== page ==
The yellow-bellied sapsucker is a type of woodpecker that primarily feeds on sap but also eats the insects attracted to sap. Sapsuckers attack live trees, and often return to the same tree to increase the size of the original holes for fresh sap. Insects, rodents, and pathogens are attracted to the weakened tree and can cause additional injury. With repeated attacks, the tree can be killed.
According to a study by the United States Forest Service sapsuckers kill nearly 40% of the red maples they attack, but only 1% of the hemlocks. Other favorite trees of the sapsucker are the pecan, holly, birch, pine, elm and some oaks.
Maple trees attacked by sapsuckers will often develop a black stained trunk over time. This is due to a fungus that develops on the excrement of the insects that have been drawn to the tree by the readily available sap. The black stain is not detrimental to the tree but isn’t aesthetically pleasing either.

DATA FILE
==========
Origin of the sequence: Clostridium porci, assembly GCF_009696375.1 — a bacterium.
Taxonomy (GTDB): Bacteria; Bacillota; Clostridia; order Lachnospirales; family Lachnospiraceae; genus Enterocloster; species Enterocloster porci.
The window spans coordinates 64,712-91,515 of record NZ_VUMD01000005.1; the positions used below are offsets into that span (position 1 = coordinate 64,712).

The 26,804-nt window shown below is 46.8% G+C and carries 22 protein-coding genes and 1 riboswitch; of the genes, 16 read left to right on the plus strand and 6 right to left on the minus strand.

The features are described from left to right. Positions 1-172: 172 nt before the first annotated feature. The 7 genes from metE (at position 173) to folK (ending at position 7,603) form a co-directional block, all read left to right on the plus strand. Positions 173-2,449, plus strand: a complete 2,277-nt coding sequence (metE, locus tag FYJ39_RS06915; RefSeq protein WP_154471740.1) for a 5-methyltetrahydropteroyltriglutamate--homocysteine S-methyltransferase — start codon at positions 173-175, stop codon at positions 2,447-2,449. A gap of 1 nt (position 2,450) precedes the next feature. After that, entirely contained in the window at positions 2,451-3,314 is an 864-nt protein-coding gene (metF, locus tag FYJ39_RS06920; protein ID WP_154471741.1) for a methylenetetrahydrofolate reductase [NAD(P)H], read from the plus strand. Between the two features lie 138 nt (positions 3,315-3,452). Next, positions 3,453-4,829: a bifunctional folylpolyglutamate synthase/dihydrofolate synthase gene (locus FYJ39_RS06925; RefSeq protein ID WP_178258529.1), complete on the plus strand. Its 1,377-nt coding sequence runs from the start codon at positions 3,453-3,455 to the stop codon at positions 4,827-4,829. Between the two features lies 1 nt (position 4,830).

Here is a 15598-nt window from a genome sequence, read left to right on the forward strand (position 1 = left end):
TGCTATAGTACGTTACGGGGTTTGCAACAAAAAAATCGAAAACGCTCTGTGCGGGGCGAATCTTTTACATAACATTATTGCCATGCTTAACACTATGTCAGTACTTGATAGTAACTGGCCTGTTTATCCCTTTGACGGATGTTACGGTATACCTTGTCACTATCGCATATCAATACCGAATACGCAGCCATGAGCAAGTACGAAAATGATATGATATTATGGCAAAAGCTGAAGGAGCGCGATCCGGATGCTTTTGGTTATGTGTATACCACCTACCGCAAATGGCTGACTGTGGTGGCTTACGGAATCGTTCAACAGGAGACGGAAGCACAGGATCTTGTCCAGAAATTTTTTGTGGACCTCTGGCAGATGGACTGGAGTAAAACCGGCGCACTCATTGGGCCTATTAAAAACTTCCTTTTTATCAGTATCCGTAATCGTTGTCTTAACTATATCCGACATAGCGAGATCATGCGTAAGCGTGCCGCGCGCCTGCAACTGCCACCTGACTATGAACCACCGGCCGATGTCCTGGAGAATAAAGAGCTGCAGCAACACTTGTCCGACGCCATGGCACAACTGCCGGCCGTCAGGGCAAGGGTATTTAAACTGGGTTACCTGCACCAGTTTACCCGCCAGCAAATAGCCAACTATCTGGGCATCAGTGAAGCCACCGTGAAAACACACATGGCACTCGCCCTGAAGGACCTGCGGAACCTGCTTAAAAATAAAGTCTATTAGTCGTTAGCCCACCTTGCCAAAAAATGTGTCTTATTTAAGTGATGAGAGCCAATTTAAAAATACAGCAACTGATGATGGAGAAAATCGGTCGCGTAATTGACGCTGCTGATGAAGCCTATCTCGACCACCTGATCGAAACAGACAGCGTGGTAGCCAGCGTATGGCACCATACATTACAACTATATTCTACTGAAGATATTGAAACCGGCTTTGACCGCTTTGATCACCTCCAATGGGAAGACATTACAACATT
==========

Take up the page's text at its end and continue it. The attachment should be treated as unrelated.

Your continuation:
Sapsucker damage is easy to identify. Puncture wounds (one eighth of an inch in diameter) and the resulting sap flow are the most obvious symptoms. The holes are neatly spaced in horizontal and vertical rows around the trunk of the tree. Sapsuckers have long, brush-tipped tongues that can remove the sap from the holes they create.
Besides the round holes created for sap, the sapsuckers will create shallow, rectangular holes which they maintain continually for the sap to flow freely and attract insects. Sapsucker damage is sometimes confused with borer damage. Borers usually leave sawdust, whereas sapsuckers do not. Borer holes are rarely as numerous as sapsucker holes and are placed randomly, not in rows. Woodpeckers are generally much less damaging to trees. They tend to feed and nest in dead wood, therefore doing no damage to living trees.
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The yellow-bellied sapsucker is a type of woodpecker.